The 2010s have struggled to find their own distinctive identity. Although social media has become more influential, politics are in turmoil and celebrity culture is more prevalent than ever, there doesn't seem to be anything particularly unique about this generation. Everything seems to just be an intensified version of the tensions of previous eras. However, hindsight could eventually reveal the identity of the 2010s. For now, let's take a retrospective look at what movies encapsulated the atmosphere of the 2000s:
5. American Pie (1999)
While coming-of-age movies have always been common (with films like Stand By Me and The Goonies being major examples), the aftermath of American Pie in 1999 was huge. What followed was a whole new comedy genre in the 2000s. There's often a huge cultural hangover from the previous decade, and the trends set in the '90s leaked into the noughties.
The coming-of-age genre was turned on its head by introducing traditionally American gross-out humor, profanities, sexualization, drugs and alcohol into a previously rather innocent genre. These elements had tended to be sidelined beforehand, but this look at teenage life, while sensationalized, captured a new form of adventure for teenagers in our less censored society. While by no means a critically acclaimed or highbrow film, American Pie sums up the coming of age shift that oozed into the 2000s.
4. The Matrix (1999)
Here we go, the second film on my noughties list made in the '90s. But, like before, the cultural hangover stuck around for years after. Everything in the early 2000s seemed hellbent on emulating The Matrix. While now aged and far less cool than it used to seem, this film had such a huge impact on the action movie genre. Every movie had people in dark black clothing leaping around in slow motion and shooting CGI bullets at each other.
Alongside momentarily changing the trajectory of the action movie genre, it also tapped into people's Y2K fears. The fear of technology combatting those who made it isn't a new concept, but with the new decade approaching, people thought the Y2K bug would contaminate computers and turn them wild. This didn't happen, but The Matrix embodied these concerns right on the brink of the event. The Matrix may not belong to the noughties, but my oh my did it change the terrain of the new centuries cinematic landscape.
3. The Dark Knight (2008)
Superhero films, while at times gloomy, have traditionally been fun, fantastical films. However, the 2000s, or more specifically The Dark Knight, has caused a huge shift in the genre. Now, it seems more common to see the dark and gritty superhero aesthetic. Arguably the best superhero film ever made, The Dark Knight incorporated elements of crime, noir and superhero genres into one tightly constructed, haunting, tense and masterful whole. It proved that superhero films don't just have to be men in spandex slapping each other in the face; it can be something more profound, human, realist and nightmarish.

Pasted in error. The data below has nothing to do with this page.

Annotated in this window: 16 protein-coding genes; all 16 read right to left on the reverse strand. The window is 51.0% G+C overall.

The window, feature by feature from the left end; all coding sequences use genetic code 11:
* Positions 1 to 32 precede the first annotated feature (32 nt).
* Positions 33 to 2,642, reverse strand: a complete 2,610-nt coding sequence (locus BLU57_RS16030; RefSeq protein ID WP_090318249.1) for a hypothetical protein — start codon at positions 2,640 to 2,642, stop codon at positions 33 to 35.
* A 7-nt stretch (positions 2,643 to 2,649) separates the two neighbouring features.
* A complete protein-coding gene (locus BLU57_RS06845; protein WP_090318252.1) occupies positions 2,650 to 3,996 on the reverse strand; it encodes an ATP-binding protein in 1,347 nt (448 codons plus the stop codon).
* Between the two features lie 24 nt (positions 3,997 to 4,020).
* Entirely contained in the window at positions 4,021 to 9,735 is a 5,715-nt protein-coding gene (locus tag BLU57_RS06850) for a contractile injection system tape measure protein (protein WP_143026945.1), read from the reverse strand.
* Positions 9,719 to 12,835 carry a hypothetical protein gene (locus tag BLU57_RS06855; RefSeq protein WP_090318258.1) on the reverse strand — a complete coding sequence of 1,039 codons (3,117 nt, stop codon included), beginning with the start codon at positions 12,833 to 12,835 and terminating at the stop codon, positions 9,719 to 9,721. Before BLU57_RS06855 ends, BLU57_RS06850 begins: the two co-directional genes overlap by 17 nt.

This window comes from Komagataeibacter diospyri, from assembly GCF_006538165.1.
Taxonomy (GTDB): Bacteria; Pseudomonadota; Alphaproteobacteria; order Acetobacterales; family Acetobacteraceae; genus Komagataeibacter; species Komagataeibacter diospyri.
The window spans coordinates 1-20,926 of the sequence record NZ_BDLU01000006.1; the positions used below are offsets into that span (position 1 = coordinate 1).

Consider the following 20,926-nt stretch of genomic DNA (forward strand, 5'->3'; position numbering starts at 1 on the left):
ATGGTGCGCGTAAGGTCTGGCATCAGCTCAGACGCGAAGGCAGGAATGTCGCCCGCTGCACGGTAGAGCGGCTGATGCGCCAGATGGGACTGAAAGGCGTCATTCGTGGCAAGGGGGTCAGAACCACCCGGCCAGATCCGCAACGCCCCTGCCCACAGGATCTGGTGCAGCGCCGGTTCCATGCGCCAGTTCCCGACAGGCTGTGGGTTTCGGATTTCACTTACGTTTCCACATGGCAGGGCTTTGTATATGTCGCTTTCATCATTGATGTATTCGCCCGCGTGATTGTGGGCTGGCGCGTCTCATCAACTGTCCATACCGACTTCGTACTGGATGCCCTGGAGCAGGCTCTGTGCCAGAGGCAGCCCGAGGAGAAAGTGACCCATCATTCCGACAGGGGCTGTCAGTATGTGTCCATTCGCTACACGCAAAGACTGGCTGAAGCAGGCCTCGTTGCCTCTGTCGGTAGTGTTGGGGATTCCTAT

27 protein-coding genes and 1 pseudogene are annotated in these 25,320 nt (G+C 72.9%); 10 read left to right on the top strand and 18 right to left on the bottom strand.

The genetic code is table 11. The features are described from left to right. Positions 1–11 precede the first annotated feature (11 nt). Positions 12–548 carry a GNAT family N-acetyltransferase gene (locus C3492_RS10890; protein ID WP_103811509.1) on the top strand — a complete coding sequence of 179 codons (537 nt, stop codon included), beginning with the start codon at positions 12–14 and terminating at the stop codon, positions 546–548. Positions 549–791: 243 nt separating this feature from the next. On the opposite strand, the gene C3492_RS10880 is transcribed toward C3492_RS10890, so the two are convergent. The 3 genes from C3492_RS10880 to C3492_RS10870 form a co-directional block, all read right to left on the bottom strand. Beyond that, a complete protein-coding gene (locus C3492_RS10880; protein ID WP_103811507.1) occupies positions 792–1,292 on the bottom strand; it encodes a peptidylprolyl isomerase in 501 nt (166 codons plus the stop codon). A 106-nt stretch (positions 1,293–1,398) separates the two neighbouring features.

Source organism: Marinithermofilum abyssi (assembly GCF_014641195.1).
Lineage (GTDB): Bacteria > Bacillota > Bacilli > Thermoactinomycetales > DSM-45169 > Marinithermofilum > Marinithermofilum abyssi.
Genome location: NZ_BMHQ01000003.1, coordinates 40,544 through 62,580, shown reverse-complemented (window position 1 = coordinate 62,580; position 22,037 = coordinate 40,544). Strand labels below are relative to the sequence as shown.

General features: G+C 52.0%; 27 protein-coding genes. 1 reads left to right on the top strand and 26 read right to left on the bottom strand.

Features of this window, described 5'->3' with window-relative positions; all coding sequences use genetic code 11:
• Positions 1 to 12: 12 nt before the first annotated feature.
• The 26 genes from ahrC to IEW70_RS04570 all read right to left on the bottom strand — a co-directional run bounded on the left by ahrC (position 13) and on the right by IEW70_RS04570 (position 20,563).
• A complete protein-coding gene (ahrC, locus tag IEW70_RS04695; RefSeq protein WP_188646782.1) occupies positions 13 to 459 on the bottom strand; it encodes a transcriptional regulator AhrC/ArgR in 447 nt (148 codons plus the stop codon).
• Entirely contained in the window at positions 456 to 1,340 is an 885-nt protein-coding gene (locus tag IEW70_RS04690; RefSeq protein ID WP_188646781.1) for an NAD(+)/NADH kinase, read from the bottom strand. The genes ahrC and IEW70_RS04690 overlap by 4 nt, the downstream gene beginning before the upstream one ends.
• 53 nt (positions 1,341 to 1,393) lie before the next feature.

On top of revolutionizing a major genre, The Dark Knight also summed up the growing fears of terrorism post 9/11. The Joker's scheme centers on stirring mass hysteria, something prevalent in today's unpredictable world of terror. This fear reached its boiling point in the noughties, as emphasized by this film, and left an irreversible mark on the political world.
2. The Day After Tomorrow (2004)
We've been conscious of environmental damage for decades now, but the 2000s saw an intensification of pressure on governments to curb the damage. The disaster film franchise started to focus on issues like pollution and global warming, with The Day After Tomorrow summarizing the changing attitudes of the era. While an eccentric, overly dramatic, scientifically illiterate film, it emphasized people's concerns with a blockbuster aimed at a wide audience.
While films like An Inconvenient Truth take a more credible approach to the issue of environmental damage, incorporating real science, less critically lauded films like The Day After Tomorrow and 2012 definitely had a greater cultural significance due to their widespread appeal for audiences of all kinds.
1. Mulholland Drive (2001)
While on the surface a classically ambiguous Lynch tale, Mulholland Drive is a story about our obsession with celebrity culture. The media has never given the famous an easy ride, constantly harassing them and invading their personal lives. However, this escalated in the 2000s. With the popularization of the internet and fewer restrictions on censorship, celebrity culture has taken over the world. The cult of celebrity is inescapable, and Mulholland Drive perfectly exemplified the shift in societal attitudes.
Also, regardless of being a vital message about our society, this film was voted the best film of the century. When people think of classics, they almost always automatically delve back to the advent of cinema, but there are groundbreaking, phenomenal films still being made. Mulholland Drive is a classic that won't be forgotten anytime soon (nor should it be). Although it summed up the birth of an intensified celebrity culture in the 2000s, it seems even more relevant to the social media generation.
Which films defined the 2000s for you? Let us know in the comments.